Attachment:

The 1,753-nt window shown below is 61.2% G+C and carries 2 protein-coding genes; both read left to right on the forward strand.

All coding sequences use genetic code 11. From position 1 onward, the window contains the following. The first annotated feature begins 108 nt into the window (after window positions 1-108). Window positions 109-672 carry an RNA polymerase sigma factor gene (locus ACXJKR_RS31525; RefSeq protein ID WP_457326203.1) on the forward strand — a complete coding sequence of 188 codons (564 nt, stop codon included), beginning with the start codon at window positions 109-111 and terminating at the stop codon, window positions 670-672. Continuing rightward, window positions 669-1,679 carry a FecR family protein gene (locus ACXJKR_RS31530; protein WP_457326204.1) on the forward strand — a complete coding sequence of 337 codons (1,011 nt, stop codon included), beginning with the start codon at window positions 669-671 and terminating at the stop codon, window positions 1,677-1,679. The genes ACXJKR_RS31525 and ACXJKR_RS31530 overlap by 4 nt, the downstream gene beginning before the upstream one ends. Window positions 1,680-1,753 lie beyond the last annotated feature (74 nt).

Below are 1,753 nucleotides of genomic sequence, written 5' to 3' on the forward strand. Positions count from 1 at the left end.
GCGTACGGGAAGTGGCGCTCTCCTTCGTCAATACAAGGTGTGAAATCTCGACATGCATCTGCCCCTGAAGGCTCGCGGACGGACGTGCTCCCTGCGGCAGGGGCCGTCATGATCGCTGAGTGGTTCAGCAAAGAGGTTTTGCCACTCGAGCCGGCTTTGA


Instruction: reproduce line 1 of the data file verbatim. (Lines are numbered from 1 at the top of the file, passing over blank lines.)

The 1,753-nt window shown below is 61.2% G+C and carries 2 protein-coding genes; both read left to right on the forward strand.